Keiser said the new law will also raise the state’s minimum unemployment benefit, starting in July, by about 35%—from $201 per week to $270 per week. “If we were going to give much-over a billion dollars in tax breaks for business,” said Keiser, “we should also help the poorest workers, those who earn somewhere between $21,000 and $27,800 a year.”

Washington’s not the only state trying to reform its unemployment system. Legislators in Vermont are considering a bill that would increase overall benefits by 20% and add a $50/week benefit for dependent children. A bill in Colorado would allow undocumented workers to receive jobless benefits. 

Some other states are moving in the opposite direction, said Alexa Tapia, unemployment insurance campaign coordinator at the National Employment Law Project. “We’re beginning to see a repeat of what we saw after the last recession — states are beginning to restrict or limit benefits,” Tapia said. She cited legislative initiatives in West Virginia, Tennessee, Ohio, Kansas, and Arizona. A bill in Florida would tax online shoppers to refill the state unemployment trust fund, sparing employers a big tax hike.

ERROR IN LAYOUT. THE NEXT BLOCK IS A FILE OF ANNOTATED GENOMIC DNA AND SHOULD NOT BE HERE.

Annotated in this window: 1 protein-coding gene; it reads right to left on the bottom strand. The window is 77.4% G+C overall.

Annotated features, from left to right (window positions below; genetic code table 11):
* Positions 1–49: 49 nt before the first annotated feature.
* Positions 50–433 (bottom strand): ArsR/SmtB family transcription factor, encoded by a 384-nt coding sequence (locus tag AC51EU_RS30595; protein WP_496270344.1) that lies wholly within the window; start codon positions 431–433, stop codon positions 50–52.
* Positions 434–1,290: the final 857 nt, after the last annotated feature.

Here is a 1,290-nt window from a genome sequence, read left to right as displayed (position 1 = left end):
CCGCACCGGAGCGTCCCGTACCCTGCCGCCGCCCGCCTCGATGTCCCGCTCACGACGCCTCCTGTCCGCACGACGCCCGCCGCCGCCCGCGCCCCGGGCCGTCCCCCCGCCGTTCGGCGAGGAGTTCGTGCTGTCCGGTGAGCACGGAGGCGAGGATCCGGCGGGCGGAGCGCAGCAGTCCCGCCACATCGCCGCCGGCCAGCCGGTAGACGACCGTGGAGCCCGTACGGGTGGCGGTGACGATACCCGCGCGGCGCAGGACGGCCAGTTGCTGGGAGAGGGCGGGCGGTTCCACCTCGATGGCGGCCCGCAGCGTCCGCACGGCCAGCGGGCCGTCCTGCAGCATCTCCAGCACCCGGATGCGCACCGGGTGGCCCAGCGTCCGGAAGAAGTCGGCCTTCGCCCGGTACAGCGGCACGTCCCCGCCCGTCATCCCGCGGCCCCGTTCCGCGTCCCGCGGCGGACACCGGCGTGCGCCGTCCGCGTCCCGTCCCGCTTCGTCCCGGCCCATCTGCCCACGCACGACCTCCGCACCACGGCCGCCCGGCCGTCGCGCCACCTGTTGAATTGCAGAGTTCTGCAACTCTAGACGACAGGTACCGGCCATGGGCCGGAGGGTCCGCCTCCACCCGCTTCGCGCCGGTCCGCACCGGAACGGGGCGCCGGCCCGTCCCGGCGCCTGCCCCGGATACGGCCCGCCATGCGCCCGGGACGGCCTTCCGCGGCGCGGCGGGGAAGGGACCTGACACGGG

In Olympia, Washington, Well 80 Brewhouse has continued holding its Tuesday Trivia Night virtually, via Zoom, for the past year. But in mid-March, for the first time since pandemic lock-downs began, the event was also broadcast live on the brewpub’s big-screen TVs, so people could come in, drink, eat and play in person. Owner Chris Knudson pumped up the crowd with periodic score updates: “We have back with us tonight Quiz Khalifa — Quiz Khalifa is here with their 10 points, nice job you guys …”

Knudson said he’s grateful to have most of his employees back from unemployment and working again, and to be getting some relief on his upcoming unemployment tax bill. “Without government assistance we wouldn’t be here anymore,” he said. “And I think that’s true of most restaurants. And if we’re not here, you know, people aren’t working.”

Correction (March 26, 2021): A previous version of this story misspelled Washington State Sen. Karen Keiser’s name. The text has been corrected.